Soon Kueh (Turnip Dumplings) (II) | KitchenTigress

Soon Kueh (Turnip Dumplings) (II)

Soon kueh is a teochew steamed dumpling. It used to be made with bamboo shoots. That's why it's name means bamboo shoot dumpling. Nowadays, jicama has replaced bamboo shoots because it's way cheaper.

Soon kueh may be eaten steamed. Or pan-fried.

Making soon kueh is a lot of work fun.

You gotta make the dough and roll the skins one by one.

You also gotta julienne a whole lot of jicama and stir-fry the stuff.

Then each dumpling is filled and wrapped.

Fortunately, you can steam many dumplings in one go, not one at a time.

The good news is: making soon kueh isn't difficult. It's time consuming, but it's not brain surgery (which is time consuming AND difficult).

Some people go mountaineering or scuba-diving. Me, I make soon kueh. It's a hell of a lot of fun. I'm sure you think so too. Why else would you be reading this post, right?

(Recipe for 32 pieces)
Dough (adapted from Rose's Kitchen)
300 g rice flour
100 g tapioca starch
plus ¼ cup for adjusting and dusting
1 tsp salt
600 ml water, boiling
2 tbsp vegetable oil
2½ tbsp vegetable oil
40 g dried prawns
rinse and soak in 2 tbsp water till soft, about 15 minutes; squeeze dry, reserving the water; chop roughly
4 cloves garlic, peel and chop roughly
40 g dried mushrooms
break off stalks and reserve for other dishes; rinse caps and soak in ¼ cup water till soft, about 30 minutes; squeeze dry, reserving the water; slice thinly
1.1 kg "local" turnip (aka 沙葛, bangkuang, yam bean and jicama)
wash, peel and cut matchstick size to yield 1 kg; if grating, make sure grater doesn't turn turnip mushy

2 tbsp sugar
3 tbsp light soya sauce
¾ tsp ground white pepper
Finishing touch
1 tbsp shallot or vegetable oil

1. To make dough, mix rice flour, tapioca starch and salt thoroughly. Pour boiling water evenly over mixture. Immediately stir till well mixed and cool enough to handle but still extremely hot. Drizzle with vegetable oil. Knead till evenly mixed to make a smooth, sticky dough. Continue kneading, dusting with tapioca starch till dough is no longer sticky (like glue) but still quite tacky (like Post-it paper). Cover and let dough rest 10 minutes or up to a few hours.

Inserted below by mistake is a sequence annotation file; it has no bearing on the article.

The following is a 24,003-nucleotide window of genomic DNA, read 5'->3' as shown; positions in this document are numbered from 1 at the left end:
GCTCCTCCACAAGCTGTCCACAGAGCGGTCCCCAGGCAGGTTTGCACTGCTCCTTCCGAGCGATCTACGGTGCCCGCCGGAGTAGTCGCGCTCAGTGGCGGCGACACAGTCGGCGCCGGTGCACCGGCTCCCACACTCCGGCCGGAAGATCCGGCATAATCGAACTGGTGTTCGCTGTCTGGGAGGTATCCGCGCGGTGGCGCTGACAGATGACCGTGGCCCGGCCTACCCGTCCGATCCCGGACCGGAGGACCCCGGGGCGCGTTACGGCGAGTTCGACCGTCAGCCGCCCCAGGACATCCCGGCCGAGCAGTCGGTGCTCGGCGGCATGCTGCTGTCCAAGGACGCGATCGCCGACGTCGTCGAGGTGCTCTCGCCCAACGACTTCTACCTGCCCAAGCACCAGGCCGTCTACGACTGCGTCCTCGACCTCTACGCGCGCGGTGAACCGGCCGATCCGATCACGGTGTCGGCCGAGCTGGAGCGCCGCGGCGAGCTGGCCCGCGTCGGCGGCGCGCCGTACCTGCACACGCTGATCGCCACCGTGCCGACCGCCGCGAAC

2. To make filling, heat vegetable oil in a wok till just smoking. Over high heat, stir-fry dried prawns till lightly golden. Add garlic and stir-fry till translucent. Add dried mushrooms and stir-fry till everything is nicely golden brown. Add turnip and continue stirring till thoroughly heated and wok is very hot again. Add light soya sauce and sugar. Stir till LSS is absorbed. Add water drained from dried prawns and dried mushrooms, which should be no more than 2 tbsp or so.

Continue stir-frying till turnip is wilted but still crunchy. Sprinkle with ground white pepper. Stir through. Taste and adjust seasoning if necessary. Turn off heat. Push turnip to side of wok to drain. If turnip is very wet, drain in a colander. Leave till cold. Transfer to a bowl.

3. To wrap,
dust worktop lightly with tapioca starch. Knead and roll dough into a log shape, dusting with tapioca starch if too sticky. Cut into 32 pieces, 30-32 g each. Keeping dough not being worked on covered, roll each piece into a ball, dusting with tapioca starch as necessary. Flatten into a disc with dough scraper, then roll into a 11-cm circle about 2 mm thick. Place 30-32 g filling on the dough, in the middle. Fold bottom half of dough upward, bringing edges together. Press to seal, from the middle to the corners. Set aside, covered, and repeat from "roll each piece into a ball . . ."

4. Turnip filling in bottom of bowl would be rather wet. Drain as appropriate.

5. To steam, brush perforated tray with oil, or line with parchment paper. Place soon kueh on the tray spaced 1 cm apart. Steam over rapidly boiling water till slightly puffed, about 10 minutes. Brush lightly with oil. Transfer to an oiled plate, spaced apart whilst cooling down. If desired, pan-fry just before eating.

6. To serve, drizzle soon kueh with sweet dark soya sauce and/or chilli sauce. Leftovers should be refrigerated, then steamed or pan-fried till thoroughly heated through before eating.